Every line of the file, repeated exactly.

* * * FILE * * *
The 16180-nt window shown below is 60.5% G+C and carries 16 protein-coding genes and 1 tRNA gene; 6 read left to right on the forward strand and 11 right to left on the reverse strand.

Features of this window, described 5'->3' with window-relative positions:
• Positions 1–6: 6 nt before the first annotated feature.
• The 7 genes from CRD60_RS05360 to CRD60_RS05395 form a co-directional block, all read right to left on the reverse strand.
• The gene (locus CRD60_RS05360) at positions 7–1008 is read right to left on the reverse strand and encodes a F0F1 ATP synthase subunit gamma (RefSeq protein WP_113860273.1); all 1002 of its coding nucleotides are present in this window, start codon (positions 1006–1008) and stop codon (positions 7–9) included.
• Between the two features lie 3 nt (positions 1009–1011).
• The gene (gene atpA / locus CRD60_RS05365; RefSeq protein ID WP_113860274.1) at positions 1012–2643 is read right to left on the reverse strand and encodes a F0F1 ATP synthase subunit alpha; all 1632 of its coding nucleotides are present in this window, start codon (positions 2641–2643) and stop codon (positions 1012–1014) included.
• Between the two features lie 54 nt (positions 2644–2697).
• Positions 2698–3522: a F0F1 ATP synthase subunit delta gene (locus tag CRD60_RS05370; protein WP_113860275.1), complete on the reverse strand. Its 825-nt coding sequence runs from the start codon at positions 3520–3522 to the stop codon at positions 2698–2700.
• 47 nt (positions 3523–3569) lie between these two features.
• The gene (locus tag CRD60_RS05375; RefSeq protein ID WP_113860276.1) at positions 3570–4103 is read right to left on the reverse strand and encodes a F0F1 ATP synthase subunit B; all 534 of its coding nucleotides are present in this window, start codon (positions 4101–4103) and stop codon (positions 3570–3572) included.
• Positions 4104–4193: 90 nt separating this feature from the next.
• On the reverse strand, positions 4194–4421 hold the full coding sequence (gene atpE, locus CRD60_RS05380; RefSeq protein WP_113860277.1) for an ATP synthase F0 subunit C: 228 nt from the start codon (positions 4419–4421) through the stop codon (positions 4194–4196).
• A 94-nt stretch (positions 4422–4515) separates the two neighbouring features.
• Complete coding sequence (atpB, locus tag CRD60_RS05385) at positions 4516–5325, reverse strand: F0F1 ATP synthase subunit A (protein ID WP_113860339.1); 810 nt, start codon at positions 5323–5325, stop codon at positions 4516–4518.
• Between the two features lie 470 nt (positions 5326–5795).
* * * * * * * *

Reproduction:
The 16180-nt window shown below is 60.5% G+C and carries 16 protein-coding genes and 1 tRNA gene; 6 read left to right on the forward strand and 11 right to left on the reverse strand.

Features of this window, described 5'->3' with window-relative positions:
• Positions 1–6: 6 nt before the first annotated feature.
• The 7 genes from CRD60_RS05360 to CRD60_RS05395 form a co-directional block, all read right to left on the reverse strand.
• The gene (locus CRD60_RS05360) at positions 7–1008 is read right to left on the reverse strand and encodes a F0F1 ATP synthase subunit gamma (RefSeq protein WP_113860273.1); all 1002 of its coding nucleotides are present in this window, start codon (positions 1006–1008) and stop codon (positions 7–9) included.
• Between the two features lie 3 nt (positions 1009–1011).
• The gene (gene atpA / locus CRD60_RS05365; RefSeq protein ID WP_113860274.1) at positions 1012–2643 is read right to left on the reverse strand and encodes a F0F1 ATP synthase subunit alpha; all 1632 of its coding nucleotides are present in this window, start codon (positions 2641–2643) and stop codon (positions 1012–1014) included.
• Between the two features lie 54 nt (positions 2644–2697).
• Positions 2698–3522: a F0F1 ATP synthase subunit delta gene (locus tag CRD60_RS05370; protein WP_113860275.1), complete on the reverse strand. Its 825-nt coding sequence runs from the start codon at positions 3520–3522 to the stop codon at positions 2698–2700.
• 47 nt (positions 3523–3569) lie between these two features.
• The gene (locus tag CRD60_RS05375; RefSeq protein ID WP_113860276.1) at positions 3570–4103 is read right to left on the reverse strand and encodes a F0F1 ATP synthase subunit B; all 534 of its coding nucleotides are present in this window, start codon (positions 4101–4103) and stop codon (positions 3570–3572) included.
• Positions 4104–4193: 90 nt separating this feature from the next.
• On the reverse strand, positions 4194–4421 hold the full coding sequence (gene atpE, locus CRD60_RS05380; RefSeq protein WP_113860277.1) for an ATP synthase F0 subunit C: 228 nt from the start codon (positions 4419–4421) through the stop codon (positions 4194–4196).
• A 94-nt stretch (positions 4422–4515) separates the two neighbouring features.
• Complete coding sequence (atpB, locus tag CRD60_RS05385) at positions 4516–5325, reverse strand: F0F1 ATP synthase subunit A (protein ID WP_113860339.1); 810 nt, start codon at positions 5323–5325, stop codon at positions 4516–4518.
• Between the two features lie 470 nt (positions 5326–5795).